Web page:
Erigeron kachinensis, the Kachina daisy, is a rare species restricted to canyons in southeastern Utah. The species is known to exhibit low fecundity due to low percent fertilization of ovules and high percent abortion of fertilized ovules. Previous reproductive studies suggest that low fecundity is a consequence of small population size and inbreeding depression. This study examines genetic diversity within and among populations of E. kachinensis in Natural Bridges National Monument using enzyme electrophoresis. Field populations are found to have significantly different morphologies. However, morphological differences were less pronounced among populations grown in the greenhouse. The Kachina daisy exhibits levels of genetic variability in its populations similar to that of other outcrossed species. Genetic diversity statistics demonstrate that only 22.8% of genetic variation is distributed among populations. Genetic distance could not be correlated with geographic distance. Most of the populations showed significant deviation of fixation indices from zero for multiple loci. Observation of genotype frequencies demonstrates that populations are fixing on different genotypes and may be experiencing initial stages of genetic drift. Mean observed heterozygosity was 0.166 and was found to increase with increasing size and/or age in populations.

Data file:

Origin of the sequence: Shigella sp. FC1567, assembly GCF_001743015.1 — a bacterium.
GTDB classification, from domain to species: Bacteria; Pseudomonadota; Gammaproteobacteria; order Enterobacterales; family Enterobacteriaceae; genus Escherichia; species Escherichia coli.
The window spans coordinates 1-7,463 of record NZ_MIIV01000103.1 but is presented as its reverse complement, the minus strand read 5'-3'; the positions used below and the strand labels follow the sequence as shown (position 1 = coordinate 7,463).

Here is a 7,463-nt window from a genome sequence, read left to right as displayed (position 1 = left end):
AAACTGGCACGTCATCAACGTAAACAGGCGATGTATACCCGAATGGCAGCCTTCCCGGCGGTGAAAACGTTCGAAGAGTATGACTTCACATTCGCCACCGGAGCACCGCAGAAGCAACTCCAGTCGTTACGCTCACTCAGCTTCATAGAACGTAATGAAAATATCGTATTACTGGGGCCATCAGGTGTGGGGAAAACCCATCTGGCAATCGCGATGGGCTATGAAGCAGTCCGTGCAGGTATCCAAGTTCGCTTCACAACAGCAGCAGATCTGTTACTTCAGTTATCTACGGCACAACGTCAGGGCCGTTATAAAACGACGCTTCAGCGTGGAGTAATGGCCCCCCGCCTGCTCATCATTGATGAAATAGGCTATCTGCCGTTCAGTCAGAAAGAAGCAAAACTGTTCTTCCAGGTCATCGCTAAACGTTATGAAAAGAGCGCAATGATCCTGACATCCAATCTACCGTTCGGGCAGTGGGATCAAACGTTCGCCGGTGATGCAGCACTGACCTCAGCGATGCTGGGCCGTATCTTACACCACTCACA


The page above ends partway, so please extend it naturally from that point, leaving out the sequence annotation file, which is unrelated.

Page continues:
Allphin, Loreen and Windham, Michael D.
"Morphological and genetic variation among populations of the rare Kachina daisy (Erigeron kachinensis) from southeastern Utah,"
Western North American Naturalist: Vol. 62
, Article 4.
Available at: https://scholarsarchive.byu.edu/wnan/vol62/iss4/4